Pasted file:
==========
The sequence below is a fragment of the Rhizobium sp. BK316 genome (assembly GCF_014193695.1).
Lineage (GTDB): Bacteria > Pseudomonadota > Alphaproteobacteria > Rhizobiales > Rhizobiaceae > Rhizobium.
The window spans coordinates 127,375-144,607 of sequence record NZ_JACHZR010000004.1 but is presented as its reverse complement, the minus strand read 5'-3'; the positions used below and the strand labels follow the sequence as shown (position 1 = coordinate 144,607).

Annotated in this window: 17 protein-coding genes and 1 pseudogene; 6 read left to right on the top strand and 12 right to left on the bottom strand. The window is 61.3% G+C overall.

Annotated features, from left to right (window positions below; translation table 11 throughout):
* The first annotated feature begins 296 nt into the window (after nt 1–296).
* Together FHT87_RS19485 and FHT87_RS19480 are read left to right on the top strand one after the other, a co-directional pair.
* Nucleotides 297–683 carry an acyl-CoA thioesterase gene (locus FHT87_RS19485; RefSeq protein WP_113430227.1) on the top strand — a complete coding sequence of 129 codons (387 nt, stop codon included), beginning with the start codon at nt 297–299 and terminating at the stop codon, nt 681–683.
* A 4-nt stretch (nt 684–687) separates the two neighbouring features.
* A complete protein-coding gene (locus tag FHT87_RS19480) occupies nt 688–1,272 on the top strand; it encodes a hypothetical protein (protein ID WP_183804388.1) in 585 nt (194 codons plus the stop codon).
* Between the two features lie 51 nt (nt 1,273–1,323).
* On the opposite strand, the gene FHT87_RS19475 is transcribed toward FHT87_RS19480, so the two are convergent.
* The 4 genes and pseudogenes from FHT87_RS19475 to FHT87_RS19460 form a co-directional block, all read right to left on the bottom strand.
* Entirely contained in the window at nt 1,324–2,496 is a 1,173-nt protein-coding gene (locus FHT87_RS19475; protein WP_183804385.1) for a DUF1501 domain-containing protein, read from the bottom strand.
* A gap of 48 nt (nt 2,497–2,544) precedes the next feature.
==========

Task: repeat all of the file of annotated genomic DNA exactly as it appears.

The sequence below is a fragment of the Rhizobium sp. BK316 genome (assembly GCF_014193695.1).
Lineage (GTDB): Bacteria > Pseudomonadota > Alphaproteobacteria > Rhizobiales > Rhizobiaceae > Rhizobium.
The window spans coordinates 127,375-144,607 of sequence record NZ_JACHZR010000004.1 but is presented as its reverse complement, the minus strand read 5'-3'; the positions used below and the strand labels follow the sequence as shown (position 1 = coordinate 144,607).

Annotated in this window: 17 protein-coding genes and 1 pseudogene; 6 read left to right on the top strand and 12 right to left on the bottom strand. The window is 61.3% G+C overall.

Annotated features, from left to right (window positions below; translation table 11 throughout):
* The first annotated feature begins 296 nt into the window (after nt 1–296).
* Together FHT87_RS19485 and FHT87_RS19480 are read left to right on the top strand one after the other, a co-directional pair.
* Nucleotides 297–683 carry an acyl-CoA thioesterase gene (locus FHT87_RS19485; RefSeq protein WP_113430227.1) on the top strand — a complete coding sequence of 129 codons (387 nt, stop codon included), beginning with the start codon at nt 297–299 and terminating at the stop codon, nt 681–683.
* A 4-nt stretch (nt 684–687) separates the two neighbouring features.
* A complete protein-coding gene (locus tag FHT87_RS19480) occupies nt 688–1,272 on the top strand; it encodes a hypothetical protein (protein ID WP_183804388.1) in 585 nt (194 codons plus the stop codon).
* Between the two features lie 51 nt (nt 1,273–1,323).
* On the opposite strand, the gene FHT87_RS19475 is transcribed toward FHT87_RS19480, so the two are convergent.
* The 4 genes and pseudogenes from FHT87_RS19475 to FHT87_RS19460 form a co-directional block, all read right to left on the bottom strand.
* Entirely contained in the window at nt 1,324–2,496 is a 1,173-nt protein-coding gene (locus FHT87_RS19475; protein WP_183804385.1) for a DUF1501 domain-containing protein, read from the bottom strand.
* A gap of 48 nt (nt 2,497–2,544) precedes the next feature.